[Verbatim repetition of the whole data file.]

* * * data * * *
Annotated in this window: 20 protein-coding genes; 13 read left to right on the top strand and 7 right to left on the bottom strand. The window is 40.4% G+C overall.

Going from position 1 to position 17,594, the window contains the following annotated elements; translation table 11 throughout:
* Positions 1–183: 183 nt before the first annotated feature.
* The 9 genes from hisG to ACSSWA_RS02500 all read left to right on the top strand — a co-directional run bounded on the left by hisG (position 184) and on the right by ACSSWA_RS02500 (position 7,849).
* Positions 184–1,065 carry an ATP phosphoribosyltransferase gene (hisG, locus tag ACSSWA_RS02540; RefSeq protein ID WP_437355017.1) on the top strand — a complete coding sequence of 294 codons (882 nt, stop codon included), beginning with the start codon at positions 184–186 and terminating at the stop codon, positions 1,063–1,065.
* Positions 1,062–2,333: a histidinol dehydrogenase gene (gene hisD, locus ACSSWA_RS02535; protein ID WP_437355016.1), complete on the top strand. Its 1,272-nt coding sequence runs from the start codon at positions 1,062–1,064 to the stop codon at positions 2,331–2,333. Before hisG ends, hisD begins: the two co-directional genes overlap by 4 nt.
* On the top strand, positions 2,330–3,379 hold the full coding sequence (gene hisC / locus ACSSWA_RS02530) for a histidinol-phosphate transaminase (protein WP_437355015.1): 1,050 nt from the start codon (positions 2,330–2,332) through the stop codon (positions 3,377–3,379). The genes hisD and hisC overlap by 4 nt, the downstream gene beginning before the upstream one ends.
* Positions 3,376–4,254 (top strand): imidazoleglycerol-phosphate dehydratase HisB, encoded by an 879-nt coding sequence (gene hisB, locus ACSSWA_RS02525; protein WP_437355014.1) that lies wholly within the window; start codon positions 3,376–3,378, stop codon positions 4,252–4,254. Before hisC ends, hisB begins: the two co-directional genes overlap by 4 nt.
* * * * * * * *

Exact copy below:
Annotated in this window: 20 protein-coding genes; 13 read left to right on the top strand and 7 right to left on the bottom strand. The window is 40.4% G+C overall.

Going from position 1 to position 17,594, the window contains the following annotated elements; translation table 11 throughout:
* Positions 1–183: 183 nt before the first annotated feature.
* The 9 genes from hisG to ACSSWA_RS02500 all read left to right on the top strand — a co-directional run bounded on the left by hisG (position 184) and on the right by ACSSWA_RS02500 (position 7,849).
* Positions 184–1,065 carry an ATP phosphoribosyltransferase gene (hisG, locus tag ACSSWA_RS02540; RefSeq protein ID WP_437355017.1) on the top strand — a complete coding sequence of 294 codons (882 nt, stop codon included), beginning with the start codon at positions 184–186 and terminating at the stop codon, positions 1,063–1,065.
* Positions 1,062–2,333: a histidinol dehydrogenase gene (gene hisD, locus ACSSWA_RS02535; protein ID WP_437355016.1), complete on the top strand. Its 1,272-nt coding sequence runs from the start codon at positions 1,062–1,064 to the stop codon at positions 2,331–2,333. Before hisG ends, hisD begins: the two co-directional genes overlap by 4 nt.
* On the top strand, positions 2,330–3,379 hold the full coding sequence (gene hisC / locus ACSSWA_RS02530) for a histidinol-phosphate transaminase (protein WP_437355015.1): 1,050 nt from the start codon (positions 2,330–2,332) through the stop codon (positions 3,377–3,379). The genes hisD and hisC overlap by 4 nt, the downstream gene beginning before the upstream one ends.
* Positions 3,376–4,254 (top strand): imidazoleglycerol-phosphate dehydratase HisB, encoded by an 879-nt coding sequence (gene hisB, locus ACSSWA_RS02525; protein WP_437355014.1) that lies wholly within the window; start codon positions 3,376–3,378, stop codon positions 4,252–4,254. Before hisC ends, hisB begins: the two co-directional genes overlap by 4 nt.